Gotta Make the Donuts VS. Time to Grind

Once you’ve been at this for a few years, it’s easy to fall into the rut of coming and going just trying to make it to the weekend. I was a teacher before going into chiropractic college, and the big burn in that game is the fact that although you may have more free time (like summer, for instance) you don’t make enough money to do anything with that time. We always had really sweet gardens every summer, but even gardening takes money. The potential bummer in our business is the fact that you may not make much more money than a teacher, and if you do, you may be struggling to find the spare time to enjoy the fruits of your labors.

I wrote about a few potential strategies in the spare time department in the vacation post.

What I want to write about today is the fact–the FACT–that you must endeavor to be in the present moment with your patients. You cannot phone it in. There are several reasons for this, most of which should be obvious, but let’s talk about them anyway.

First off, if you want to hurt someone, stop paying attention. And by “hurt someone” I mean miss something just as much as I mean being overaggressive with manipulation or something like that. Several years ago, I had a patient who had severe neck pain and was deathly afraid of the crack. We were using some muscle energy/soft tissue work/light traction on her and were making slow but steady progress. One day she came in when I had a standing room only waiting room, and I was moving fast. She lay on the table and without reviewing her file and unzipped her neck like I was at an MPI seminar and she was a student. Her initial reaction was, “you weren’t supposed to do that!” which was fortunately followed, almost immediately, with, “but it does feel a lot better.”

After I changed my pants, I apologized, and all was forgiven. But what if she would have had a negative reaction? I might literally be making donuts right now.

I’ve also missed a few cervical herniation situations when the radicular pattern translated down into the scapular region, thinking the patient was having rib joint pain. Now everyone who presents with what I think is rib joint pain still gets to do a few chin retractions even if they sneezed and immediately felt pain in some of the more likely areas for rib joint pain to present. Just to be sure. And guess what? Not one person has ever complained about getting an overly thorough exam. Most people are used to other doctors standing arm’s length away from them and writing prescriptions to “see if this helps.”

The main reason you need to be present in the moment, though, is that people will know if you’re not. Ask anyone who has gone through a major life crisis while they were in practice. You may think you have a good poker face, but the minute you check out during a patient encounter you’re risking all of the above in addition to them knowing. And once they know, the trust is gone. Once they know, they won’t refer anymore. They’ll unsubscribe from your email list. They’ll go to the freakin’ Joint.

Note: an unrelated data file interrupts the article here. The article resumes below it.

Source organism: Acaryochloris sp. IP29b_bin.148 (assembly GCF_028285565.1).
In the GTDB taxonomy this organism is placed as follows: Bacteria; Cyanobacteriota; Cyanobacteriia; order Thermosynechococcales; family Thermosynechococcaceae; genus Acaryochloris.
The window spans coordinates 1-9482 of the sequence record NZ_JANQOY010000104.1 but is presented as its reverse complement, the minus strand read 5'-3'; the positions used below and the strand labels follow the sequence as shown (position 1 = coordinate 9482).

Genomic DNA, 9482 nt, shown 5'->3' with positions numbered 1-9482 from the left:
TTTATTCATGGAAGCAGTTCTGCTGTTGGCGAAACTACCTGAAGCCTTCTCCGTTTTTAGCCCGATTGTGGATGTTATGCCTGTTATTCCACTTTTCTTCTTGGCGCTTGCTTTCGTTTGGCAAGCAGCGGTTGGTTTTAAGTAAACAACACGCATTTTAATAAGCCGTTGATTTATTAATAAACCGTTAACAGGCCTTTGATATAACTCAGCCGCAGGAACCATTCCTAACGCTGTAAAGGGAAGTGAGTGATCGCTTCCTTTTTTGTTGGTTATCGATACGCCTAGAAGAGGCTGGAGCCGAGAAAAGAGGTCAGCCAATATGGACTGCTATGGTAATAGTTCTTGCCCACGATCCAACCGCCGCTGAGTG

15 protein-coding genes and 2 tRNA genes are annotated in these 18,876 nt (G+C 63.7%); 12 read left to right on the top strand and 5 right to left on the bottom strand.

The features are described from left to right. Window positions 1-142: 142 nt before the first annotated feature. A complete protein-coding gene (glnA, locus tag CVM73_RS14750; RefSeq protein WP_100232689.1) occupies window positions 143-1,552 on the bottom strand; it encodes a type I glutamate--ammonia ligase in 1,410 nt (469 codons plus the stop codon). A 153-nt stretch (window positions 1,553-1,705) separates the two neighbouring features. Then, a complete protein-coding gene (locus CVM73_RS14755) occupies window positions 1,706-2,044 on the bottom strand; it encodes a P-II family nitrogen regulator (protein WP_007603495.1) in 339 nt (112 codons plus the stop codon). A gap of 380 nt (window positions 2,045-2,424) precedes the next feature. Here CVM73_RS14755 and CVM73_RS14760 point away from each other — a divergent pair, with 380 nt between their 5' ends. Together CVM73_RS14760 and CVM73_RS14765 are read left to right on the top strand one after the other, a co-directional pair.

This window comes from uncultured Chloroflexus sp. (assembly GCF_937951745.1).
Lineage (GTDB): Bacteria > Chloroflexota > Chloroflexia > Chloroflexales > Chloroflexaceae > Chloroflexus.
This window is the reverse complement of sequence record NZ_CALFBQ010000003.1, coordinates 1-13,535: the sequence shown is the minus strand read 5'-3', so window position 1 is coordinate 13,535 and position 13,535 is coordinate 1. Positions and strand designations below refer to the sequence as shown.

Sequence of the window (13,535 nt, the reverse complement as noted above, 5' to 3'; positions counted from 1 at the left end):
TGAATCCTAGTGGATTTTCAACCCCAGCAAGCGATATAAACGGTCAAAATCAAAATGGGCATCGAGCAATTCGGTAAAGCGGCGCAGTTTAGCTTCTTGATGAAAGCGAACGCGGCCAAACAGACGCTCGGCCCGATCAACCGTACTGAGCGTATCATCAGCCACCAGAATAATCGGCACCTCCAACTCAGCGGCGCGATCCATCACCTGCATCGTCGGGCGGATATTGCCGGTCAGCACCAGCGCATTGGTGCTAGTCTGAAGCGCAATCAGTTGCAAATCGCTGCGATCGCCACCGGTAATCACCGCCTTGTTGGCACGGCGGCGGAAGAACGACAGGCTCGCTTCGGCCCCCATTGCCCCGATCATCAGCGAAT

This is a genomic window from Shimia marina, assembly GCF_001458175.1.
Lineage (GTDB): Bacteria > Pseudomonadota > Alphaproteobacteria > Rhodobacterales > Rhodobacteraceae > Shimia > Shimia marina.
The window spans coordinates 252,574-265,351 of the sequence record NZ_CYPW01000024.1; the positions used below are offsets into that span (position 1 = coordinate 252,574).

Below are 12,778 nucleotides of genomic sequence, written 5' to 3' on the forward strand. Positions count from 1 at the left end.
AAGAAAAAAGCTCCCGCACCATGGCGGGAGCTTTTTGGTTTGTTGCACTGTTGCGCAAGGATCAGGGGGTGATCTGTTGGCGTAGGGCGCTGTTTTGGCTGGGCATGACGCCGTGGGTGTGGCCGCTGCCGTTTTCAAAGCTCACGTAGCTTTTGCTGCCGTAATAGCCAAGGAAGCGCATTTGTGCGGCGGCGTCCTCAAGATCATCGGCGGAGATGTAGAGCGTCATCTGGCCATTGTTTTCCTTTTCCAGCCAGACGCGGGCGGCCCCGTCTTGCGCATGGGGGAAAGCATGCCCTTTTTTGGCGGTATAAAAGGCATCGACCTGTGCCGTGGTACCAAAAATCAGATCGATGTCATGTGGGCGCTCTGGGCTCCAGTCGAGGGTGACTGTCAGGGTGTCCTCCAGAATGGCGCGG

So. Be here now. Enjoy the banter from one patient to the next. Be serious when you need to be serious and have a sense of humor with the jokesters who come in. We get to be up and moving around all day. We get to help people. People who most likely spend their entire day making their particular donuts, usually in front of a computer while mindlessly generating reports or even worse, going to meetings. We’re here to give them relief, return them to function, and help them keep making those donuts.

 

 

How I Responded to My First Bad Review

Not too long ago, I was finishing my bass lesson for the night (I take online lessons from this guy) and made the mistake of checking my email before going to bed. And lo and behold–I had a one-star review. My first:

I have probably been overly paranoid about my online reputation, but it’s paid off over the last several years. As of this writing, I have a solid five-star status with Google, Yelp, and Facebook. Also, my book has all five-star reviews on Amazon.

And then this dude had to go and ruin my streak. Kind of.

The first thing you should know is the review wasn’t legit. The dude who wrote it has never been to my office. He’s just a fan of one of my competitor’s YouTube channel. You may know that competitor as the “Ring Dinger.”

For the uninitiated, I present to you the following video:

And here’s his review of the RD:

As you can tell, the dude’s not only never been to my office; he’s never even been to the city where my office is located. I seriously doubt that if often happens that a reviewer makes such an excellent case against himself.

So, I contacted the fine folks at Google and pointed out the issues. The guy I chatted with was clearly competent and smelled what I was stepping in right away. Within 24 hours the review was gone, and all was right in the world–they even called me to let me know they had deleted the review.

But what would I have done had this been a legitimate bad review? I would have responded by showing concern and publicly trying to fix the patient’s problem without saying anything that might indicate what their visit to the clinic was about.

And then I would move on.

If you’re in business long enough someone is going to have an issue. When you think of your own review viewing habits and how reviews influence your decision making you’ll probably find that you don’t demand perfect five-star perfection from those with whom you do business.

But I have to admit it’s nice to see that perfect score again.

You Need a Vacation

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Our Profession: Some Perspective

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